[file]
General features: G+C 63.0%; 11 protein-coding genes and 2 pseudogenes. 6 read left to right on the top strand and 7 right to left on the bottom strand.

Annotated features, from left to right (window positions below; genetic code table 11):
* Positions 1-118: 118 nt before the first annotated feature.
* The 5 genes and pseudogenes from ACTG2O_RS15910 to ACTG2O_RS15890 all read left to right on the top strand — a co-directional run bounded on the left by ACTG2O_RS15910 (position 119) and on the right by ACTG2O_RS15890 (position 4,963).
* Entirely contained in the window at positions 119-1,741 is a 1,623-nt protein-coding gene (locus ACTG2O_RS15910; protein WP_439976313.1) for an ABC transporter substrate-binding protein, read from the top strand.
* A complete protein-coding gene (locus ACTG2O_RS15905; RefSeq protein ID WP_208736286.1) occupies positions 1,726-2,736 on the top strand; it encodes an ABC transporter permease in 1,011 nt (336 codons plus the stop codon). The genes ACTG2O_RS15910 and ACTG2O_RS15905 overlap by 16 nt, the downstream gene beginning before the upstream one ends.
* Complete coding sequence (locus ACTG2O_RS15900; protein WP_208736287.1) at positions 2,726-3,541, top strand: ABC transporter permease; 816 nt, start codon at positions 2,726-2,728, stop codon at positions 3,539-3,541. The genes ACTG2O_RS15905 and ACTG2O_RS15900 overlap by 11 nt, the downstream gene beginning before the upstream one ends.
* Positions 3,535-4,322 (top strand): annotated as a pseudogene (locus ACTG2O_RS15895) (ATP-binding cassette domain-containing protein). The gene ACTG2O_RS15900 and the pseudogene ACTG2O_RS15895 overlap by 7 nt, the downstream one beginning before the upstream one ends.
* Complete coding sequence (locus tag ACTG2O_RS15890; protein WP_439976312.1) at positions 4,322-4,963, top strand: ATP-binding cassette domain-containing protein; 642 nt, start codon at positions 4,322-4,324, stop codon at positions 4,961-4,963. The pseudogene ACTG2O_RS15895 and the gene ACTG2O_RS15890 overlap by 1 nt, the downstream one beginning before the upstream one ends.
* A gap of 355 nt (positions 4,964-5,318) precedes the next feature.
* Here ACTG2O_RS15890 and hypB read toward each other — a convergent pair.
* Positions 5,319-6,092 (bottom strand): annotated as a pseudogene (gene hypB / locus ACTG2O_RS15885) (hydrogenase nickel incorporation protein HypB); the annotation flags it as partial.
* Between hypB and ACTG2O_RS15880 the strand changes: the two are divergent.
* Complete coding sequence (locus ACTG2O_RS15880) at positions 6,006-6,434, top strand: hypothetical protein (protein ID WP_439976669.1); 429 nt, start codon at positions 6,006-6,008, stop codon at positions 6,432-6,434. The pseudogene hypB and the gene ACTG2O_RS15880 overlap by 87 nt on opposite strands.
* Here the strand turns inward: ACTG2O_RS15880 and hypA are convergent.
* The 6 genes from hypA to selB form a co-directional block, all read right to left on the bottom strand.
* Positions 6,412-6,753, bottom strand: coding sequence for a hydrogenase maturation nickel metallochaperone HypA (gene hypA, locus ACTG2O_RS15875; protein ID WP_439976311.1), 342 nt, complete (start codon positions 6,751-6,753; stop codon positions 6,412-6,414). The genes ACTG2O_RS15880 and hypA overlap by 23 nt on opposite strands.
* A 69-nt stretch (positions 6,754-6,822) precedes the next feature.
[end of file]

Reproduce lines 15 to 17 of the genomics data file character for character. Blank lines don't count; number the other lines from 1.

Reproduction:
* Here the strand turns inward: ACTG2O_RS15880 and hypA are convergent.
* The 6 genes from hypA to selB form a co-directional block, all read right to left on the bottom strand.
* Positions 6,412-6,753, bottom strand: coding sequence for a hydrogenase maturation nickel metallochaperone HypA (gene hypA, locus ACTG2O_RS15875; protein ID WP_439976311.1), 342 nt, complete (start codon positions 6,751-6,753; stop codon positions 6,412-6,414). The genes ACTG2O_RS15880 and hypA overlap by 23 nt on opposite strands.